# How do you solve the equation abs(2(1/3+1/2x))=1?

Nov 26, 2017

$x = \frac{1}{3} \text{ or } x = - \frac{5}{3}$

#### Explanation:

$\text{distribute the factor}$

rArr|(2(1/3+1/2x)|=|2/3+x|

$\text{the value inside the absolute value function can be}$
$\textcolor{b l u e}{\text{positive or negative}}$

$\textcolor{b l u e}{\text{first solution}}$

$\frac{2}{3} + x = 1 \Rightarrow x = 1 - \frac{2}{3} = \frac{1}{3}$

$\textcolor{b l u e}{\text{second solution}}$

$- \left(\frac{2}{3} + x\right) = 1$

$\Rightarrow - \frac{2}{3} - x = 1$

$\Rightarrow - x = 1 + \frac{2}{3} = \frac{5}{3} \Rightarrow x = - \frac{5}{3}$

$\textcolor{b l u e}{\text{As a check}}$

x=1/3"

$\Rightarrow | \frac{2}{3} + \frac{1}{3} | = | 1 | = 1$

$x = - \frac{5}{3}$

$\Rightarrow | \frac{2}{3} - \frac{5}{3} | = | - 1 | = 1$

Nov 26, 2017

Use the piecewise definition of the absolute value function to separate the equation into two equations and then solve each equation.

#### Explanation:

The piecewise definition of the absolute value function is:

|f(x)| = {(f(x); f(x) >= 0),(-f(x); f(x) < 0):}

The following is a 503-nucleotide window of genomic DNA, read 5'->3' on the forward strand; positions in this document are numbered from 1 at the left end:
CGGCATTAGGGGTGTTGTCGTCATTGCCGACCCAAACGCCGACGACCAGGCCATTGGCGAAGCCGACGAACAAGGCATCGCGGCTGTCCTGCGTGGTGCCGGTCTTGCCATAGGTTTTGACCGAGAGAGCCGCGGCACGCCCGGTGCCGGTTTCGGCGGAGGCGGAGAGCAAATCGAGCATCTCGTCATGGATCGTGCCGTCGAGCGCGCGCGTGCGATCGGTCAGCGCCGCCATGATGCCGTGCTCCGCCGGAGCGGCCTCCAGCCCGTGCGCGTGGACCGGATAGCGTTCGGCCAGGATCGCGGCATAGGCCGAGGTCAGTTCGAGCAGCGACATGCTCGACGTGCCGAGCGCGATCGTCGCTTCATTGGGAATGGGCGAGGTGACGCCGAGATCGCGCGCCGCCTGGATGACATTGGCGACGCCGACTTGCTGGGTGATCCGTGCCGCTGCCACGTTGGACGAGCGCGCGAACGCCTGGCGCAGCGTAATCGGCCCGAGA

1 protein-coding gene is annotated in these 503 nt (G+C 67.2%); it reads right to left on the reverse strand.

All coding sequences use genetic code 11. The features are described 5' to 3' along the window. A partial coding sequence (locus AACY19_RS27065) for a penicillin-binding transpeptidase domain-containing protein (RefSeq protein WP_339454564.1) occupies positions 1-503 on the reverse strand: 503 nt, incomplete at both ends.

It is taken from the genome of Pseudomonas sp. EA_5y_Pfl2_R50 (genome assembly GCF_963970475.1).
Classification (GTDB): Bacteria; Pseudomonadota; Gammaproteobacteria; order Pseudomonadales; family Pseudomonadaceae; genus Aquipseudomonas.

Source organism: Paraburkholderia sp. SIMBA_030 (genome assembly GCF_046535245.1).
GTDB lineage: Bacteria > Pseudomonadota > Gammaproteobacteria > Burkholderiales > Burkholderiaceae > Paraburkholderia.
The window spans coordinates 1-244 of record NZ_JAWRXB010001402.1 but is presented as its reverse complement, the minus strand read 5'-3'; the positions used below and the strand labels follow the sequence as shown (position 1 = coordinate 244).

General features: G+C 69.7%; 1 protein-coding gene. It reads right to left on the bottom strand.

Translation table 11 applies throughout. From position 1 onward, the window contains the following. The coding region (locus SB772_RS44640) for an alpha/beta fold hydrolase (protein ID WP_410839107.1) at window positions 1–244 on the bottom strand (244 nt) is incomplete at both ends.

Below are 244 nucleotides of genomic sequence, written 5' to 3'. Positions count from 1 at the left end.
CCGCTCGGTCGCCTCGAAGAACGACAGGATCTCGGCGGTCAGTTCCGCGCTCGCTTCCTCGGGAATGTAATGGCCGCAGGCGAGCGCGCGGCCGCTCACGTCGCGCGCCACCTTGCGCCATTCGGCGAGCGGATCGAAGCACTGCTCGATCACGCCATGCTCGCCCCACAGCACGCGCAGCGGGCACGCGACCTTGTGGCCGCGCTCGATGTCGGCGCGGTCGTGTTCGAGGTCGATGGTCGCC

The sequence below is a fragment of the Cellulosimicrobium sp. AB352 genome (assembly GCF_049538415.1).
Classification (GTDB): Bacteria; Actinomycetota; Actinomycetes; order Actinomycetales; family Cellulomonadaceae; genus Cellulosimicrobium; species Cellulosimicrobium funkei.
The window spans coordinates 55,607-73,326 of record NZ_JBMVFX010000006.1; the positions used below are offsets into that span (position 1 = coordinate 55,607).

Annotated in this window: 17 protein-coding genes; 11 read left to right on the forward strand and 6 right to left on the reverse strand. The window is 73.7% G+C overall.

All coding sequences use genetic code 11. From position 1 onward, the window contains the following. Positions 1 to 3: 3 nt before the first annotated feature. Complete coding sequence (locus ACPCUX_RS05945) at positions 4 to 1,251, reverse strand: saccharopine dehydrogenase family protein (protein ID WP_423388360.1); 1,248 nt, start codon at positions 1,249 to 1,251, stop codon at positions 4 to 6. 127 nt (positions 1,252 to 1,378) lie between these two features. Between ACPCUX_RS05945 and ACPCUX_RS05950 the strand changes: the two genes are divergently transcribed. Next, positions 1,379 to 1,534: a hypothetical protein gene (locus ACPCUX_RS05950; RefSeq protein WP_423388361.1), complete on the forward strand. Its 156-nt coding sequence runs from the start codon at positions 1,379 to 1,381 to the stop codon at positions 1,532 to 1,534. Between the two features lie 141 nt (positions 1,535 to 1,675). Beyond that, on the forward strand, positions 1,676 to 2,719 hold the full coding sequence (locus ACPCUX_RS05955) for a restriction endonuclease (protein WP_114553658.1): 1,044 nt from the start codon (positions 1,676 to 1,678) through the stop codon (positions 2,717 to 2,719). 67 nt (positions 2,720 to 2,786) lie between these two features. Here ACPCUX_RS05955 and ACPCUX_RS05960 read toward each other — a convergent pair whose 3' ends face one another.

In this case $f \left(x\right) = 2 \left(\frac{1}{3} + \frac{1}{2} x\right)$

Substitute into the definition:

|2(1/3+1/2x)| = {(2(1/3+1/2x); 2(1/3+1/2x) >= 0),(-2(1/3+1/2x); 2(1/3+1/2x) < 0):}

Simplify the domain restrictions:

|2(1/3+1/2x)| = {(2(1/3+1/2x); x >= -2/3),(-2(1/3+1/2x); x < -2/3):}

Separate the given equation into two equations with its respective domain restriction:

2(1/3+1/2x) = 1; x >=-2/3 and -2(1/3+1/2x) = 1; x < -2/3

Multiply the second equation by -1:

2(1/3+1/2x) = 1; x >=-2/3 and 2(1/3+1/2x) = -1; x < -2/3

Distribute the two in both equations:

2/3+x = 1; x >=-2/3 and 2/3+x = -1; x < -2/3

Subtract $\frac{2}{3}$ from both sides of both equations:

x = 1/3; x >=-2/3 and x = -5/3; x < -2/3

The domain restrictions can be dropped, because neither equation violates them:

$x = \frac{1}{3}$ and $x = - \frac{5}{3}$